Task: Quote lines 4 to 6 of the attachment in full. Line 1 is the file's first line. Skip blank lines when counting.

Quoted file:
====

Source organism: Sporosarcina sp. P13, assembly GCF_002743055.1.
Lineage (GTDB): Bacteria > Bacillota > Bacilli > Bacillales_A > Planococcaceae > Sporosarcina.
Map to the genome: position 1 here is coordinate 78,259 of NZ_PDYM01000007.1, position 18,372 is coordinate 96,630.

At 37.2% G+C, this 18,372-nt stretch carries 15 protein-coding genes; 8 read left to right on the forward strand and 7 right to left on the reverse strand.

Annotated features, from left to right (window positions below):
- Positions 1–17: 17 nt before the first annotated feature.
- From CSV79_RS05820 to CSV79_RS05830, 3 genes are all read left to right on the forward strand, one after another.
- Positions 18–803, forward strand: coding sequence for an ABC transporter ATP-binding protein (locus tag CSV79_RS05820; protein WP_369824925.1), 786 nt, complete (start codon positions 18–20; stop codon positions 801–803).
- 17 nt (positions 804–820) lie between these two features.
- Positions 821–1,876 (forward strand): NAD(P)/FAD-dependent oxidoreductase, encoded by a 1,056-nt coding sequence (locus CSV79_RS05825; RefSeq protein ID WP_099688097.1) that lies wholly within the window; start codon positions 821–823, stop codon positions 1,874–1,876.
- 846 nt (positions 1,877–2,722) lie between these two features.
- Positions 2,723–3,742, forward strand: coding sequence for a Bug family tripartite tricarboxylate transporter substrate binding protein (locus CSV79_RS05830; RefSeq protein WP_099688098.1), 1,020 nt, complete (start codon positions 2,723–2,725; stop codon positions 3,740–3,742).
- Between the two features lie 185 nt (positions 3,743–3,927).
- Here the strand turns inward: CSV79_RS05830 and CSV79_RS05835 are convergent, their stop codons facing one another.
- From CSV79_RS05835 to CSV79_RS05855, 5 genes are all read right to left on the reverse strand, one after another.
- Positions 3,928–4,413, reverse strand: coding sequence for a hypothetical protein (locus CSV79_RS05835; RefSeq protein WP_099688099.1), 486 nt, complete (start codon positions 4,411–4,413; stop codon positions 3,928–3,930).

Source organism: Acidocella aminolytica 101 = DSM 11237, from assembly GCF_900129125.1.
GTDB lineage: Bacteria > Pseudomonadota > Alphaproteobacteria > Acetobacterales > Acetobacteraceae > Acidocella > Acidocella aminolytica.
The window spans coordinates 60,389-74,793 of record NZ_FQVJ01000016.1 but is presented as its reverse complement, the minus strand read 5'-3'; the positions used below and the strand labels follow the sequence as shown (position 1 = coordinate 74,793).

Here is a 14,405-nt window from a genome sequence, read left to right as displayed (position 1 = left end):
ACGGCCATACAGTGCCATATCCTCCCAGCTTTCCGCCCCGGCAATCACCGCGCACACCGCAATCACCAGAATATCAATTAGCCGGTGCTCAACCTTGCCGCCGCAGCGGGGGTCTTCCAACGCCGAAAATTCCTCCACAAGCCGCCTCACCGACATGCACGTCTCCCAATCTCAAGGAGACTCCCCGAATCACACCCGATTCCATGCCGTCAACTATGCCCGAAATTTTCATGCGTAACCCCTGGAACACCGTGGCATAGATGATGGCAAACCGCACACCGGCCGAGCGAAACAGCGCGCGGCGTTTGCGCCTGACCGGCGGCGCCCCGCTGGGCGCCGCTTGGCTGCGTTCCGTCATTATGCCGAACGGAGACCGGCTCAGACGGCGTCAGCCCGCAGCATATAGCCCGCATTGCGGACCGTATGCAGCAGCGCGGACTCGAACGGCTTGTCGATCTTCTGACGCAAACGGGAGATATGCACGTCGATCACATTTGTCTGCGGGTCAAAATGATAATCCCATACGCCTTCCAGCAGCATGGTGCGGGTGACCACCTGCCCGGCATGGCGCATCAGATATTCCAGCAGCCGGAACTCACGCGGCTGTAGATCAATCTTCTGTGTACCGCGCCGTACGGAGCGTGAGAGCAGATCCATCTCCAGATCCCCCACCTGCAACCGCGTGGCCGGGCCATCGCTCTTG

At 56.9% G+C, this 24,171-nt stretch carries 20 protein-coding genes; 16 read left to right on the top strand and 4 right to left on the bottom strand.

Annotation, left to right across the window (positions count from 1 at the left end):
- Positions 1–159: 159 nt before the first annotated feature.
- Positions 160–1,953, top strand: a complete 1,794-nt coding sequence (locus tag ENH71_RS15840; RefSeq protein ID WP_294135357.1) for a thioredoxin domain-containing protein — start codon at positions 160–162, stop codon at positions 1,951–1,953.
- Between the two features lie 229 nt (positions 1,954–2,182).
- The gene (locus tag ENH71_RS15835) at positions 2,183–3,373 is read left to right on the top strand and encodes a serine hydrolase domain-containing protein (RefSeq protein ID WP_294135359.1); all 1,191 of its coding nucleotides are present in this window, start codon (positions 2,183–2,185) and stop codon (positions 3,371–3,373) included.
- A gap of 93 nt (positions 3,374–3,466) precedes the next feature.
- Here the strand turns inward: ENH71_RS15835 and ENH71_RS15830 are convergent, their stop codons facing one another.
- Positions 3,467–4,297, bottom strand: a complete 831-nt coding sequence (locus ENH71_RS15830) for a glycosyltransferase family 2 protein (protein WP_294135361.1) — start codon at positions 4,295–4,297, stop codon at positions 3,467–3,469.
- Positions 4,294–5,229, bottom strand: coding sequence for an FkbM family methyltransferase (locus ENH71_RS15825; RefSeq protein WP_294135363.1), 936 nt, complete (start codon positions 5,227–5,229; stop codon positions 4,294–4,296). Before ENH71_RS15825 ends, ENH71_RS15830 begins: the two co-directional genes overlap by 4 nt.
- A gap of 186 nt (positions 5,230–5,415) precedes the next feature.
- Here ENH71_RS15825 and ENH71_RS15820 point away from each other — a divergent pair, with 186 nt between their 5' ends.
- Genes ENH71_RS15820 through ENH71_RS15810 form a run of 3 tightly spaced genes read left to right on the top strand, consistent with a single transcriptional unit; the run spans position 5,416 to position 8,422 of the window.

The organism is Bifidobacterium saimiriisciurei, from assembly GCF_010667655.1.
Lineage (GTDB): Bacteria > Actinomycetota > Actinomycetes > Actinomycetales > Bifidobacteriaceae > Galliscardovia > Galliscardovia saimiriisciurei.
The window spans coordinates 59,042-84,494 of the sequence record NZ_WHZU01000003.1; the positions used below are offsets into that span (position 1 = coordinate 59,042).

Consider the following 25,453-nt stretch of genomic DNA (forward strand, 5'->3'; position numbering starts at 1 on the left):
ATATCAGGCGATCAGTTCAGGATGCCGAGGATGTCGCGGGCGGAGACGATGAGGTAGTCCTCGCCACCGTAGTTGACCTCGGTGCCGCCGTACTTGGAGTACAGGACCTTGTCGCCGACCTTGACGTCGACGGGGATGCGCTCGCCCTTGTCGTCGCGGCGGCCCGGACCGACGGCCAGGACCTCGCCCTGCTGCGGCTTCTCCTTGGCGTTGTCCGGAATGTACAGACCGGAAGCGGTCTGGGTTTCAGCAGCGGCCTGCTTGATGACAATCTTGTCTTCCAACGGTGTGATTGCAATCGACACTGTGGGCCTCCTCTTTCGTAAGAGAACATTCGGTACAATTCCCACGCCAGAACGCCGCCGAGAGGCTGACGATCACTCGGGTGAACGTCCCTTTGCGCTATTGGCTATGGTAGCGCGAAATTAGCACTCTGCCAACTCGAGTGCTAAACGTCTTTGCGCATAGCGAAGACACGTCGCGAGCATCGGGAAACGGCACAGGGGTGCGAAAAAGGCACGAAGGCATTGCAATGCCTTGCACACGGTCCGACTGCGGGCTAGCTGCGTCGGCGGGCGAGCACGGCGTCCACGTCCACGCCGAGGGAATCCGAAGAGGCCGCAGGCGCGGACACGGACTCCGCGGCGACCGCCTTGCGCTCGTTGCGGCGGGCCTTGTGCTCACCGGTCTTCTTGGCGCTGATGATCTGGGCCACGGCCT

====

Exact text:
At 37.2% G+C, this 18,372-nt stretch carries 15 protein-coding genes; 8 read left to right on the forward strand and 7 right to left on the reverse strand.

Annotated features, from left to right (window positions below):
- Positions 1–17: 17 nt before the first annotated feature.